Article

Nonpolarized signaling reveals two distinct modes of 3D cell migration

Laboratory of Cell and Developmental Biology, National Institute of Dental and Craniofacial Research, National Institute on Deafness and Other Communication Disorders, National Institutes of Health, Bethesda, MD 20892, USA.
The Journal of Cell Biology (Impact Factor: 9.83). 04/2012; 197(3):439-55. DOI: 10.1083/jcb.201201124
Source: PubMed

ABSTRACT

We search in this paper for context-specific modes of three-dimensional (3D) cell migration using imaging for phosphatidylinositol (3,4,5)-trisphosphate (PIP3) and active Rac1 and Cdc42 in primary fibroblasts migrating within different 3D environments. In 3D collagen, PIP3 and active Rac1 and Cdc42 were targeted to the leading edge, consistent with lamellipodia-based migration. In contrast, elongated cells migrating inside dermal explants and the cell-derived matrix (CDM) formed blunt, cylindrical protrusions, termed lobopodia, and Rac1, Cdc42, and PIP3 signaling was nonpolarized. Reducing RhoA, Rho-associated protein kinase (ROCK), or myosin II activity switched the cells to lamellipodia-based 3D migration. These modes of 3D migration were regulated by matrix physical properties. Specifically, experimentally modifying the elasticity of the CDM or collagen gels established that nonlinear elasticity supported lamellipodia-based migration, whereas linear elasticity switched cells to lobopodia-based migration. Thus, the relative polarization of intracellular signaling identifies two distinct modes of 3D cell migration governed intrinsically by RhoA, ROCK, and myosin II and extrinsically by the elastic behavior of the 3D extracellular matrix.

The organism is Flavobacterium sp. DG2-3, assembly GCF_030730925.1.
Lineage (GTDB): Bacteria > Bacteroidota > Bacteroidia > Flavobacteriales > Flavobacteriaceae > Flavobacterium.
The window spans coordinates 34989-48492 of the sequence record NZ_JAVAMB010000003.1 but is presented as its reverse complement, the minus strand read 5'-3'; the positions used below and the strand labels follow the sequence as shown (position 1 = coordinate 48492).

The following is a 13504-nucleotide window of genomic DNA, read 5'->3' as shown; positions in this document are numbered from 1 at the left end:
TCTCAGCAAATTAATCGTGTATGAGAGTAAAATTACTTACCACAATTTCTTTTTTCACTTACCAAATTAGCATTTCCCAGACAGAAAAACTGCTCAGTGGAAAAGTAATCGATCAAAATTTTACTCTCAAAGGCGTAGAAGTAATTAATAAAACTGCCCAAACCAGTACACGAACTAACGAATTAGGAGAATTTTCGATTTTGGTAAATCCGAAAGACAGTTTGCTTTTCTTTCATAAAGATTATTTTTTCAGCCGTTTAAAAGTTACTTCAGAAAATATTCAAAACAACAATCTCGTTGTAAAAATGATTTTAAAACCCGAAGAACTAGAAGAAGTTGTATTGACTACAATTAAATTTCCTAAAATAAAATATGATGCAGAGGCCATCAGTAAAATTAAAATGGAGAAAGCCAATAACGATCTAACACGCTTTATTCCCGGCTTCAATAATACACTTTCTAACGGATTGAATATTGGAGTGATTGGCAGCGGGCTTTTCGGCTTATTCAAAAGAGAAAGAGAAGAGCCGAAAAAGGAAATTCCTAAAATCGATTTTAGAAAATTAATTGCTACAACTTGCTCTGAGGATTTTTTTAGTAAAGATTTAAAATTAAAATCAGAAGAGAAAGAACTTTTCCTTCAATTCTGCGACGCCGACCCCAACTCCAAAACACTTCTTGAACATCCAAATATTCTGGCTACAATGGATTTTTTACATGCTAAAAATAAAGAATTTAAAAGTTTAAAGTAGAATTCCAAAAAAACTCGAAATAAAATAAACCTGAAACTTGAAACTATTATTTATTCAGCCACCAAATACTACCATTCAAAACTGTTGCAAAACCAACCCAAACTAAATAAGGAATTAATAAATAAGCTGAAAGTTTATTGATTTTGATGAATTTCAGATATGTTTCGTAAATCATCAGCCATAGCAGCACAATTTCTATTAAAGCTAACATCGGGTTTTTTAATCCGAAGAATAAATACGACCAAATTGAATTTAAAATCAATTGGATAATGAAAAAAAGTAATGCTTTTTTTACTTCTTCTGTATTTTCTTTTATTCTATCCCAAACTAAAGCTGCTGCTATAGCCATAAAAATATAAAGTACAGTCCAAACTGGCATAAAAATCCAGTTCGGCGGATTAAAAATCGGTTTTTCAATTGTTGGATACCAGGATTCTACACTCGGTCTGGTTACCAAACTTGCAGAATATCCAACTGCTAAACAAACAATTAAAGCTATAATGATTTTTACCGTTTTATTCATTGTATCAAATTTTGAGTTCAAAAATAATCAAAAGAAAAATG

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    • "Interestingly, blebbistatin appears to have a greater effect on the blebbing process in newly-seeded cells rather than cultured cells, suggesting that blebs are fundamental for cell adhesion; in fact, cells suffer a delay in elongation and remain rounded for longer periods of time. Previous studies have reported that substrate adhesiveness affects the formation of blebs [22,23] . Usually migration through blebbing occurs in confined and non-adhesive environ- ments2829303132 . "
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    • "The protrusion thus produced can be used by the cell to pull itself forward, particularly in confined environments [10]. Lamellipodia (polymerization-based) and blebs (contraction-based) can co-exist, or combine to give hybrid modes such as the lobopodia [11]. The close association of the actin cytoskeleton and the cell membrane means that the membrane could affect the cytoskeleton for purely mechanical reasons, unrelated to the role of the membrane in biochemical signaling cascades. "
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